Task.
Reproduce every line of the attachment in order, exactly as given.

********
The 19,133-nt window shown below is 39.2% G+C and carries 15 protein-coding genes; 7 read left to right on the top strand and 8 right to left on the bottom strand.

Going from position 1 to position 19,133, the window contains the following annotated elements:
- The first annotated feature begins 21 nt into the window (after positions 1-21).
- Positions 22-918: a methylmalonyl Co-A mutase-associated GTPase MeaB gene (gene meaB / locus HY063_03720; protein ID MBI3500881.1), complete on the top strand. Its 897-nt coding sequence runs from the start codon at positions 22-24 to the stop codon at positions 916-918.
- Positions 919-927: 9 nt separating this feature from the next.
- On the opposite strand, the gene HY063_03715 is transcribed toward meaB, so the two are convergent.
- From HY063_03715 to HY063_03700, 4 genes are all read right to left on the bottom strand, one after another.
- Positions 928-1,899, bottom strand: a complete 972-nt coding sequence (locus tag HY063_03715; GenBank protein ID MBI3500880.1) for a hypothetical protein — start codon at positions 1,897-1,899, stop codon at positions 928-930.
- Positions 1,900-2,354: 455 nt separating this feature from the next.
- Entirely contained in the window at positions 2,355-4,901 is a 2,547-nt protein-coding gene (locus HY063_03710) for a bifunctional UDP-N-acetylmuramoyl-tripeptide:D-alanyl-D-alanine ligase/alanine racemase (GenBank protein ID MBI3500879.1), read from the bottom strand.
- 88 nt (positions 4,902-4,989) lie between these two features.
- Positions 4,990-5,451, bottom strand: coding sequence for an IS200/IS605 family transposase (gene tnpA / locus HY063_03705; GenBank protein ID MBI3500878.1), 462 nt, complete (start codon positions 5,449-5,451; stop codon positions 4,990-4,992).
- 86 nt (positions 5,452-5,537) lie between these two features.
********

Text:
The 19,133-nt window shown below is 39.2% G+C and carries 15 protein-coding genes; 7 read left to right on the top strand and 8 right to left on the bottom strand.

Going from position 1 to position 19,133, the window contains the following annotated elements:
- The first annotated feature begins 21 nt into the window (after positions 1-21).
- Positions 22-918: a methylmalonyl Co-A mutase-associated GTPase MeaB gene (gene meaB / locus HY063_03720; protein ID MBI3500881.1), complete on the top strand. Its 897-nt coding sequence runs from the start codon at positions 22-24 to the stop codon at positions 916-918.
- Positions 919-927: 9 nt separating this feature from the next.
- On the opposite strand, the gene HY063_03715 is transcribed toward meaB, so the two are convergent.
- From HY063_03715 to HY063_03700, 4 genes are all read right to left on the bottom strand, one after another.
- Positions 928-1,899, bottom strand: a complete 972-nt coding sequence (locus tag HY063_03715; GenBank protein ID MBI3500880.1) for a hypothetical protein — start codon at positions 1,897-1,899, stop codon at positions 928-930.
- Positions 1,900-2,354: 455 nt separating this feature from the next.
- Entirely contained in the window at positions 2,355-4,901 is a 2,547-nt protein-coding gene (locus HY063_03710) for a bifunctional UDP-N-acetylmuramoyl-tripeptide:D-alanyl-D-alanine ligase/alanine racemase (GenBank protein ID MBI3500879.1), read from the bottom strand.
- 88 nt (positions 4,902-4,989) lie between these two features.
- Positions 4,990-5,451, bottom strand: coding sequence for an IS200/IS605 family transposase (gene tnpA / locus HY063_03705; GenBank protein ID MBI3500878.1), 462 nt, complete (start codon positions 5,449-5,451; stop codon positions 4,990-4,992).
- 86 nt (positions 5,452-5,537) lie between these two features.